“Flower Sellers”, 30″ X 36″ acrylic on canvas.  Photo ref copyright Manu.  Used with permission.

At the Market

At the market

This is the kind of market I remember from my childhood.  While I cant cope with the bargaining that shopping in such markets entails, its great to visit one once in a while.  Recently went to Karwan Bazaar in Dhaka with two friends to take some photographs to capture the hustle and bustle, vivid colours and the vitality of such markets.

12″ X 16″ acrylics on Canvas Panel.  Photo ref copyright Anil Advani.  Used here with permission.

I want to break free

A Womans work is never done

The words of Queens song by the same name have been playing in my head for a while now. I did want to break away from the way I was painting earlier. I didnt get to where I thought I wanted to be. Where I am now is more free (sometimes, like today) than before and I’ll be happy here for a while.

The title of this piece is “A woman’s work is never done”.  I’m at my sisters for a months holiday. She has recently had a baby boy. She also has a toddler who also wants quality time with Mummy. I see her on her feet all day and it seems to be almost all night. Everyday. It’s feeding, pumping, changing diapers, playing with the two year old, working and the list goes on. And she has help! This one is for all the women who look after their children, homes and also work. Hats off to them!

12″ X 16″ on a canvas panel.  Based on a Photo ref by Anil Advani.  Used with permission.

Father and Child 2

Father & Child

There are a few subjects that never fail to inspire me. Father and child is one of them. This quick drawing made a while ago was based on a photograph in the newspaper but bears little resemblance. The look in their eyes or what I imagine to be there is what continues to draw me to this piece.

5″X7″ on handmade paper in my sketchbook

Running with the Bulls

Running with the bulls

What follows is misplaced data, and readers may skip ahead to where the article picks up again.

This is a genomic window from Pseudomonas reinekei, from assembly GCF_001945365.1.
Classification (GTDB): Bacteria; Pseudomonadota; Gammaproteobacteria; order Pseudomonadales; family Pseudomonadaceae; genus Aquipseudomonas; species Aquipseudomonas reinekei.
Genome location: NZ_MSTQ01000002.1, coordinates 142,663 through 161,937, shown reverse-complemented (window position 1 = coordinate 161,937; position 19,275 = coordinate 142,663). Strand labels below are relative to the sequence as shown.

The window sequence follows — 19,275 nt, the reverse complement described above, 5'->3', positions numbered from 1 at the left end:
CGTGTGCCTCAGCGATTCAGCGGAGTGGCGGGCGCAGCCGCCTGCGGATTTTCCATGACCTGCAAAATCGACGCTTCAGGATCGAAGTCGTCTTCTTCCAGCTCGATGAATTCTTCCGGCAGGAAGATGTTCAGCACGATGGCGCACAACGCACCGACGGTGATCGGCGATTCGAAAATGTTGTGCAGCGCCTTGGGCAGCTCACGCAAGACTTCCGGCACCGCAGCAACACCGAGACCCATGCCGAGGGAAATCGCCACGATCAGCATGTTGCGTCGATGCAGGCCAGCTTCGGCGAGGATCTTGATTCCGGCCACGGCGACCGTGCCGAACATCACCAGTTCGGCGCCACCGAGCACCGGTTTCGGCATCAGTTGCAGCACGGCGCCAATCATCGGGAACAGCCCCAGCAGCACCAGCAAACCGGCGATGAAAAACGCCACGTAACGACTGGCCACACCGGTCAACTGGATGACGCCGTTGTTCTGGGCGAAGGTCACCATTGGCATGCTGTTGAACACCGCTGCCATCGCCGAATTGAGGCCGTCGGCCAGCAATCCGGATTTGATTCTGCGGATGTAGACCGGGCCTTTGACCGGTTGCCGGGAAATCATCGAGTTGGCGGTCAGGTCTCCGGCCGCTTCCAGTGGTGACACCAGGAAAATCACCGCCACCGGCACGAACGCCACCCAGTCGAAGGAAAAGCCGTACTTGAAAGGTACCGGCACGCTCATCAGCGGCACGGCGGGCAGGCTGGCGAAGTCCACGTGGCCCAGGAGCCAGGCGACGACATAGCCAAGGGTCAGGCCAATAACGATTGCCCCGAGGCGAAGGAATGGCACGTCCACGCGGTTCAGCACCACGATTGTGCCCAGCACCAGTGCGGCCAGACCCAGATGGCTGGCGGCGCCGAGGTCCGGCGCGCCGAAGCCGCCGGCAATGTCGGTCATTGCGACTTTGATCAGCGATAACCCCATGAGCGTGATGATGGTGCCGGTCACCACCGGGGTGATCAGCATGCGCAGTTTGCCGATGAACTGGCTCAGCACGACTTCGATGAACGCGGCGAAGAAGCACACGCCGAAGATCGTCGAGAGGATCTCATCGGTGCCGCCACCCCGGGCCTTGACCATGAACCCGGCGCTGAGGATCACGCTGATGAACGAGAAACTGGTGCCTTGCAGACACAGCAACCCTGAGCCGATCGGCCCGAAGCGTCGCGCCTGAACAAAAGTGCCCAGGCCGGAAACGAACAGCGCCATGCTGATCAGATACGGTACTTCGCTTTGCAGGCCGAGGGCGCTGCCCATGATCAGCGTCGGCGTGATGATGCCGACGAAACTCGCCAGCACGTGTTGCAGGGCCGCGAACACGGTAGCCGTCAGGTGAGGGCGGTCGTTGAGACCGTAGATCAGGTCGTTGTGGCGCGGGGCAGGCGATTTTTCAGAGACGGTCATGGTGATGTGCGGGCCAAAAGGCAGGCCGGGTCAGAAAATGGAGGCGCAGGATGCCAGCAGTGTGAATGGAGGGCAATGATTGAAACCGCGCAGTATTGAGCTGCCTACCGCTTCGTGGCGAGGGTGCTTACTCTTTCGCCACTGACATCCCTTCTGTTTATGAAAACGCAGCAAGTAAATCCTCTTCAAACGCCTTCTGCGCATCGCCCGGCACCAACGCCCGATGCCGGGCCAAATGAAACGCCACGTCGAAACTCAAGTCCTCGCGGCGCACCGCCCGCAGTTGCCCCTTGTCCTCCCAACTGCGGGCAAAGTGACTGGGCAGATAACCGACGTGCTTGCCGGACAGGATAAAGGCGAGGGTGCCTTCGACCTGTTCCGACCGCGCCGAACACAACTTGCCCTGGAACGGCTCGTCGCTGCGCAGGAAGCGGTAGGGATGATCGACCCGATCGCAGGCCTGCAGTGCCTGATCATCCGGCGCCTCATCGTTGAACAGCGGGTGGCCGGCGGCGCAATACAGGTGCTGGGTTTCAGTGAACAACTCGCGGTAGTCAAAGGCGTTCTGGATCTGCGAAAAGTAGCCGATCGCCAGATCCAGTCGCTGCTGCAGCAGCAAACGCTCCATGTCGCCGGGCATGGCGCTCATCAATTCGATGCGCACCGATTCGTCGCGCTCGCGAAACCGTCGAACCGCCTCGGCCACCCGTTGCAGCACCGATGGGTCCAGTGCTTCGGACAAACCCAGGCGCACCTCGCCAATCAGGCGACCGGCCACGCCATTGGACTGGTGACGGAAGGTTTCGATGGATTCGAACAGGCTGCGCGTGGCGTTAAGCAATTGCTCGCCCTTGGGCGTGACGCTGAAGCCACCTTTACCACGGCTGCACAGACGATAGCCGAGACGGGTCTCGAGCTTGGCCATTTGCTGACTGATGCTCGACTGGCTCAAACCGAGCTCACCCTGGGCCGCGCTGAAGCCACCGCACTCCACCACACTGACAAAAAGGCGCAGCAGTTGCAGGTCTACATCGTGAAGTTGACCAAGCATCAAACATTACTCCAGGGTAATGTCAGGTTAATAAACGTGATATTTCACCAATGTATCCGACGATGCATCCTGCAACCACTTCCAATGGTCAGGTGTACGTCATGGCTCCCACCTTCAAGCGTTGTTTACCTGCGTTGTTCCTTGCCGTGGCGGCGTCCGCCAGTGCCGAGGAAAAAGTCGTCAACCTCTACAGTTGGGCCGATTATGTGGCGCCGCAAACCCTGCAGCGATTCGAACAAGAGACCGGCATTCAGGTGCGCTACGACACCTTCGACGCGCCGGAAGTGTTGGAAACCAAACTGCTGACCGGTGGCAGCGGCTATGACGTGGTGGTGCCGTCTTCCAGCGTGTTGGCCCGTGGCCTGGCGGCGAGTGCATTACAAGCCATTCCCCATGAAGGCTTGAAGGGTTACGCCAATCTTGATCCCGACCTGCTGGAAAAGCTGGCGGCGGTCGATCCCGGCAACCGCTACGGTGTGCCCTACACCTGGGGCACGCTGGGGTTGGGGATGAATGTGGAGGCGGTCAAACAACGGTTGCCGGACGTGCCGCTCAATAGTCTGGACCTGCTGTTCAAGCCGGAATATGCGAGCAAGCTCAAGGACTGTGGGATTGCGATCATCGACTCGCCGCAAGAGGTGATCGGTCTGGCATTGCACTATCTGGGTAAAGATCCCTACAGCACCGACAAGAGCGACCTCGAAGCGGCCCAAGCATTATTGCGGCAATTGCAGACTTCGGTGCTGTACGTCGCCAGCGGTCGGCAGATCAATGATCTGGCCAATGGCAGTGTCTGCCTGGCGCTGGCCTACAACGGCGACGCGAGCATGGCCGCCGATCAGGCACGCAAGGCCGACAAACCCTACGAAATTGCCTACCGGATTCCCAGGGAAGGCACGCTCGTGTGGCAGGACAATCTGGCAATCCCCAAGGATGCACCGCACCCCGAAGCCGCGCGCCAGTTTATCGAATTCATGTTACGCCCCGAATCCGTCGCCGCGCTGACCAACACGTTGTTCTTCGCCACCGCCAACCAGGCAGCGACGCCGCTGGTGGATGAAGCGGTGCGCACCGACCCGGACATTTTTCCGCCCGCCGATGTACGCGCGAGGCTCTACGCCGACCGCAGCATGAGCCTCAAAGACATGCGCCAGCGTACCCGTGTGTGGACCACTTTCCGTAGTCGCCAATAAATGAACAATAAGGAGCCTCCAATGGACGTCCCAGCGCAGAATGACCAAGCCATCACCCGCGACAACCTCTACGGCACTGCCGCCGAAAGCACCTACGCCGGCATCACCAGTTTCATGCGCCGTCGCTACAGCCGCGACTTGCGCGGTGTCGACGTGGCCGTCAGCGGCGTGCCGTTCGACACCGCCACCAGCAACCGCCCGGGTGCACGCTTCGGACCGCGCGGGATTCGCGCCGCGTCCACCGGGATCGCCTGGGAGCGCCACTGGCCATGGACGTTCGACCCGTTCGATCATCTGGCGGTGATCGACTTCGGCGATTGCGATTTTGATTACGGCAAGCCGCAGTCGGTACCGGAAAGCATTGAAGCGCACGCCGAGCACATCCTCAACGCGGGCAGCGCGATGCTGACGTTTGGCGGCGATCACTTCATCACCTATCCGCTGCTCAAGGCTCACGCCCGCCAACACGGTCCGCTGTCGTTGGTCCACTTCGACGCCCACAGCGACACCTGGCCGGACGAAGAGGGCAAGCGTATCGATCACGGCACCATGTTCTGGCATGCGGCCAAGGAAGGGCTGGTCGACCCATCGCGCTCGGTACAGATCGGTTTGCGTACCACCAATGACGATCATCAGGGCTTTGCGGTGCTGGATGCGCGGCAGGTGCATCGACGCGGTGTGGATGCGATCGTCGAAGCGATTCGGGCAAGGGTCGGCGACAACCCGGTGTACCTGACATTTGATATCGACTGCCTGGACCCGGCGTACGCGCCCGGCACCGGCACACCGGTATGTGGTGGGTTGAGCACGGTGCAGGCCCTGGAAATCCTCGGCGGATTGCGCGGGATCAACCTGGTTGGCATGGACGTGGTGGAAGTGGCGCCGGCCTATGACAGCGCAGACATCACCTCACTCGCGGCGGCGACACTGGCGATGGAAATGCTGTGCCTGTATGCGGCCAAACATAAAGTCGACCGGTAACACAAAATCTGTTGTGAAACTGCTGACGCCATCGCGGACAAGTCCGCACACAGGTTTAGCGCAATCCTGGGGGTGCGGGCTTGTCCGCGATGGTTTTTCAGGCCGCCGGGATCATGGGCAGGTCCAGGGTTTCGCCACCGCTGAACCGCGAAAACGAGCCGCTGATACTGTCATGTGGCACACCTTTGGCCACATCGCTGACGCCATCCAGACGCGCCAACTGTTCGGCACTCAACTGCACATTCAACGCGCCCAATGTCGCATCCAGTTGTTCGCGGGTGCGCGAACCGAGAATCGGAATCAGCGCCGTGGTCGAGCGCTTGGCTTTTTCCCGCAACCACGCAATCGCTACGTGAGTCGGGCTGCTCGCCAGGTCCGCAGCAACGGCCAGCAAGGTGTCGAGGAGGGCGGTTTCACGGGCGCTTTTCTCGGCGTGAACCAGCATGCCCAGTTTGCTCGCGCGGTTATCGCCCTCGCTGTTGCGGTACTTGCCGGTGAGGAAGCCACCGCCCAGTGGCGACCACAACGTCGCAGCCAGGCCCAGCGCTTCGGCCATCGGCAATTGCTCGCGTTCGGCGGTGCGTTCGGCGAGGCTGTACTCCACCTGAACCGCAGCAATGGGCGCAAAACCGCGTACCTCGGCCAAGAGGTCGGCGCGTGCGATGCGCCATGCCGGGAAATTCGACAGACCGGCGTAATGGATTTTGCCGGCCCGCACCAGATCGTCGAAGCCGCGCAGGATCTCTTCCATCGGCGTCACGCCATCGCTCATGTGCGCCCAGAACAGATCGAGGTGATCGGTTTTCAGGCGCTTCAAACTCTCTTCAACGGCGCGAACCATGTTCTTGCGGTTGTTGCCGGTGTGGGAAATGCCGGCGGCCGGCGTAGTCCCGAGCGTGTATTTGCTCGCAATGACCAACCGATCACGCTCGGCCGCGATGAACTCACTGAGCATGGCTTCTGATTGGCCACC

I don’t normally post incomplete work here but I’m away on a longish holiday (back in Sep) starting today. Posts here might be irregular. Wanted to put up something that I’m excited about in case it is a longer break in between posts than usual. Hoping to finish this and do a few more in this series when I return. Will write more about “Running with the Bulls” with the post on the finished piece.

36″ X 30″ acrylic on canvas. This is based on one of the inspiring photo refs taken by Oochappan. Used with permission.

Update: Image updated with finished piece.

The Elusive Key

Sadhu

Everyone is looking for answers to life, its meaning, what lies ahead, who we are and the list goes on and on. Sadhus, Indian holy men, have given up domestic life, its responsibilities and pleasures to search for answers. Hoping to find the key that will unlock the door. Hoping that behind it will be answers to all those questions. Hoping that it will lead to Nirvana. Sadhus lead a very austere existence and even though he is colourfully dressed here and leaning against an equally colourful door that’s not what his life is all about.

20″ X 16″ acrylic on canvas. Photo ref copyright Sanzen used here with permission.

People watching

waiting for a fare

People watching while waiting for a fare.

10″ X 12″ acrylic on canvas.